With a dearth of starting pitching on this year’s trading block and contending teams always looking for help in that department, Peavy, despite a history of injury concerns, has become the most popular name that is expected to be traded before the 4:00 p.m. deadline on July 31.
Now in his fourth year with the White Sox, the 32-year-old Peavy has had a decent but not spectacular year in 2013. He is 8-4 and has a 4.28 ERA, a 1.14 WHIP and 76 strikeouts. Chicago is 9-5 in his 14 starts.
But considering the market and what would appear like Cliff Lee‘s too high asking price, Peavy is the best out there. But he may be down to just one suitor.
Prior to Tuesday morning, Peavy had cleared his belongings out of the clubhouse and seemed very ready to be traded, while all at the same time professing his respect and admiration for the White Sox organization. The proverbial final nail in the coffin came when Chicago announced that Peavy had been scratched from tonight’s start, all but assuring that a trade is imminent.
While Peavy trade talk has been the hot button for discussion as of late, at one point it did seem that the White Sox had planned to keep him. Despite their own struggles as a team, Chicago had reportedly wanted to rebuild with Peavy as the centerpiece. Even late into the trading game, it was said that the White Sox were trying to work out an extension with the right-handed starter.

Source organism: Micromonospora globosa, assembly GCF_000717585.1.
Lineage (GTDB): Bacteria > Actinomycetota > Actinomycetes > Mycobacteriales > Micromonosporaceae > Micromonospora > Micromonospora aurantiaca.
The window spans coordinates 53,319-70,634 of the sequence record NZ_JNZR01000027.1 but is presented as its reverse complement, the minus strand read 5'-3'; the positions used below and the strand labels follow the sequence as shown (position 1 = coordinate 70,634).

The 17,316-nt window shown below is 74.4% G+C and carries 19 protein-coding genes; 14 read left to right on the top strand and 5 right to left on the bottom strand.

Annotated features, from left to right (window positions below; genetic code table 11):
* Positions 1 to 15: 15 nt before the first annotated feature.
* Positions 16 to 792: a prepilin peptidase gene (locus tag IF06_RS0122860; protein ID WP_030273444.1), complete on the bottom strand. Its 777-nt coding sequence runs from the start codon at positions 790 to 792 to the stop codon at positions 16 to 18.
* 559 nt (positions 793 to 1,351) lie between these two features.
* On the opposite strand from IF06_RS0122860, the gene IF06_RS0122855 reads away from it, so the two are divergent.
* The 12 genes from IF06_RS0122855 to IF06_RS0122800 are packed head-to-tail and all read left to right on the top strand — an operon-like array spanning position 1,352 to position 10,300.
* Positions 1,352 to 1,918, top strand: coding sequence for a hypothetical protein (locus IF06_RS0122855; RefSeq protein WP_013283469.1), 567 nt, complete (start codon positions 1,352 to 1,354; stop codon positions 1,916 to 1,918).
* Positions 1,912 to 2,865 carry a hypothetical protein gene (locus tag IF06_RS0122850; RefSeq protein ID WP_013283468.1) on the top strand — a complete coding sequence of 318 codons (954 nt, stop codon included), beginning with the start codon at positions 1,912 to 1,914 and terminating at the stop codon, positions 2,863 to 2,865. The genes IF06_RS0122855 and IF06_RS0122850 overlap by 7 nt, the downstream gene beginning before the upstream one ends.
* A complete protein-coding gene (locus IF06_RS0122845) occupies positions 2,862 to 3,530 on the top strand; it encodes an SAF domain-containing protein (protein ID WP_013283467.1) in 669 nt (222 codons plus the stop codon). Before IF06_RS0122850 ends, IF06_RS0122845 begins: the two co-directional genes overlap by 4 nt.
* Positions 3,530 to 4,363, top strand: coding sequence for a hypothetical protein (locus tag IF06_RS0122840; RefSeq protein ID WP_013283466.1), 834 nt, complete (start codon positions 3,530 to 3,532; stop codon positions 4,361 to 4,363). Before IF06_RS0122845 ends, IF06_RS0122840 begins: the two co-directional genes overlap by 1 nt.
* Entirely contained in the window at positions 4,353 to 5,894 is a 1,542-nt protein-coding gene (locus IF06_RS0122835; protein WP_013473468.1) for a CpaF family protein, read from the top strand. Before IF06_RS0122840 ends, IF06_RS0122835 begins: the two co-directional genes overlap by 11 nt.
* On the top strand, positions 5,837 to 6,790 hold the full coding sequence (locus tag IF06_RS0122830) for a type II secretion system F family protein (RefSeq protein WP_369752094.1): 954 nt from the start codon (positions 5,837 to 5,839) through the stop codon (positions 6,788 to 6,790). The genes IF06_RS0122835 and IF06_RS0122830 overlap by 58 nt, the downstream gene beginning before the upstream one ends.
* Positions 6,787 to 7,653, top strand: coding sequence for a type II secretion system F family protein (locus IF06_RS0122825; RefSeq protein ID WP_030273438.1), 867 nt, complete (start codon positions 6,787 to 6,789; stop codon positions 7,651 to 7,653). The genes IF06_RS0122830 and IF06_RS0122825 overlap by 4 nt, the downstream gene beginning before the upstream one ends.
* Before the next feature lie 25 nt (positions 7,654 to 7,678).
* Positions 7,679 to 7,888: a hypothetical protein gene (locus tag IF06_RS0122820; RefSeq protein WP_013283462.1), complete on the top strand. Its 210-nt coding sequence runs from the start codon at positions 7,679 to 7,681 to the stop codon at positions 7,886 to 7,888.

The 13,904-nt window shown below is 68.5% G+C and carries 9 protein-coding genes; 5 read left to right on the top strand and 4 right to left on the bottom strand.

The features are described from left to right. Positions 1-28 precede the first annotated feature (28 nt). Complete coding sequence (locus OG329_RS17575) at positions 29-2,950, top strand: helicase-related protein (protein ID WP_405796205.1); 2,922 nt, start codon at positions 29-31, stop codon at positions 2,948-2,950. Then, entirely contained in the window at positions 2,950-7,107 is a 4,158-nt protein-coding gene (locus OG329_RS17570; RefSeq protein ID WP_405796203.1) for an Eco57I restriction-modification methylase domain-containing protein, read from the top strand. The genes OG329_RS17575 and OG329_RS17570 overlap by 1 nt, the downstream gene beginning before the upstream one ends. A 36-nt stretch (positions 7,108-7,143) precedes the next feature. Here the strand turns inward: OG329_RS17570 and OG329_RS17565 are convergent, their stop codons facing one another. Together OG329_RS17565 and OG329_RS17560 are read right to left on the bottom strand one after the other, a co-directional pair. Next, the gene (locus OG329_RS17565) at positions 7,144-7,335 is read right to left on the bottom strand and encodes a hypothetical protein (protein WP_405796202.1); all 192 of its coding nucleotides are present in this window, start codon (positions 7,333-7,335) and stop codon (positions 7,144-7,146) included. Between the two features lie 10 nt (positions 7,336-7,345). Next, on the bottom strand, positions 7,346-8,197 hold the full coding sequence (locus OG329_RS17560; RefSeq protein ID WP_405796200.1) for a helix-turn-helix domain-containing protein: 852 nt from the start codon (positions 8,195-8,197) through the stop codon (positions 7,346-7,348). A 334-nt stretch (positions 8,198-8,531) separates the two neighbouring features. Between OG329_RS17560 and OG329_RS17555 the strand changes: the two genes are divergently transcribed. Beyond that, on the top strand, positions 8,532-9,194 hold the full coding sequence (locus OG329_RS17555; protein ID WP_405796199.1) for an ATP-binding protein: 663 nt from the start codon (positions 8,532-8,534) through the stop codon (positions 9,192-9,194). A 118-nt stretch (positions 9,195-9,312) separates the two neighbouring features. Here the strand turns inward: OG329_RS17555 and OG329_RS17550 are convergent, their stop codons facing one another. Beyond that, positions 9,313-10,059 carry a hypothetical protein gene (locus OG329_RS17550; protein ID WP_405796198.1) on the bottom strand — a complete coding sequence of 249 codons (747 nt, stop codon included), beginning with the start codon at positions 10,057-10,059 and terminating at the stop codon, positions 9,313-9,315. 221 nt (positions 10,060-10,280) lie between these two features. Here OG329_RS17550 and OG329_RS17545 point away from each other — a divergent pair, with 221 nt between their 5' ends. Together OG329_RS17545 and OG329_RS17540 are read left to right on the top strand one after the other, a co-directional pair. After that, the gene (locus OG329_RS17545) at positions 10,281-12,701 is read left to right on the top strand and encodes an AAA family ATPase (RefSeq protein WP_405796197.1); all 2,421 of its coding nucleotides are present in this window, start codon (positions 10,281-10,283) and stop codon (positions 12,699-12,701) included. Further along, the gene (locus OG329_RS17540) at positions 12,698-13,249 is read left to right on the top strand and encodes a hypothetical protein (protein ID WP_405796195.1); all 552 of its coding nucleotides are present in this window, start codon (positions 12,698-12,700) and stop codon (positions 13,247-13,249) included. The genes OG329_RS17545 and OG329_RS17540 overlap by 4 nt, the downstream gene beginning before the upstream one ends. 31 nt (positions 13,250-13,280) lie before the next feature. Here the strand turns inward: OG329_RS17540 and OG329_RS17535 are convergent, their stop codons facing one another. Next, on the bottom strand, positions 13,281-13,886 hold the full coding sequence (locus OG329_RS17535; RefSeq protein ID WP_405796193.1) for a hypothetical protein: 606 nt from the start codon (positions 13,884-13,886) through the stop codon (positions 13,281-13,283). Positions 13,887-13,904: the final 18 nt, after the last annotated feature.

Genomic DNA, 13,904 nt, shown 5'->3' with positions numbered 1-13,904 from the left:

All of this could have been a ploy to up Peavy’s value or as a response to his top suitor, the Oakland Athletics, reportedly removing themselves from the Peavy sweepstakes as the price was too high. Under contract through 2014, the White Sox wanted teams to pay some of Peavy’s remaining salary as well as surrender top prospects, something Oakland was not comfortable doing.
Another identified and possibly only remaining suitor has been the Boston Red Sox.
All pieces could fall in place for the team to acquire Peavy, however, once again, assuming salary and giving up top prospects is something Boston does not want to do. They are however prepared to give up one or the other, and now that they have moved on from Cliff Lee because the asking price was too high, a trade for Peavy seems the next logical move.
If Chicago is intent to move Peavy, who has said he would like to play for a contender, they might have to be willing to compromise. Boston does have one of the better farm systems in the league and at this point, eating some of Peavy’s salary in order to get those top prospects is probably the best thing the White Sox can do.